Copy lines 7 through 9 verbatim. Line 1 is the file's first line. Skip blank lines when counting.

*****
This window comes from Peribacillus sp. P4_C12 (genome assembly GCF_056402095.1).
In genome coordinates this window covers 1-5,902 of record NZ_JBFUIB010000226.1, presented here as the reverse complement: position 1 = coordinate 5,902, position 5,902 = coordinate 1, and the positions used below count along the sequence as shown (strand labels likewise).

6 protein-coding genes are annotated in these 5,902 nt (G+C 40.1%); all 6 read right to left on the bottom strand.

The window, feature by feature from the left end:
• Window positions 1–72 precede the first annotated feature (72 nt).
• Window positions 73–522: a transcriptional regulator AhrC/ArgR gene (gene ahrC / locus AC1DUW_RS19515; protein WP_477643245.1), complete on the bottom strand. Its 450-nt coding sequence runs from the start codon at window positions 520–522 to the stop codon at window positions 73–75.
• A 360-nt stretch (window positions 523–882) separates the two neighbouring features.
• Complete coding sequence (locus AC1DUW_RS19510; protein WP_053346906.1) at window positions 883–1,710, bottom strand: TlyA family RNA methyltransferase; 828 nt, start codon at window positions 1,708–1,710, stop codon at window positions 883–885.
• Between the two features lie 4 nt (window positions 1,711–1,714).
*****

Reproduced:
• A 360-nt stretch (window positions 523–882) separates the two neighbouring features.
• Complete coding sequence (locus AC1DUW_RS19510; protein WP_053346906.1) at window positions 883–1,710, bottom strand: TlyA family RNA methyltransferase; 828 nt, start codon at window positions 1,708–1,710, stop codon at window positions 883–885.
• Between the two features lie 4 nt (window positions 1,711–1,714).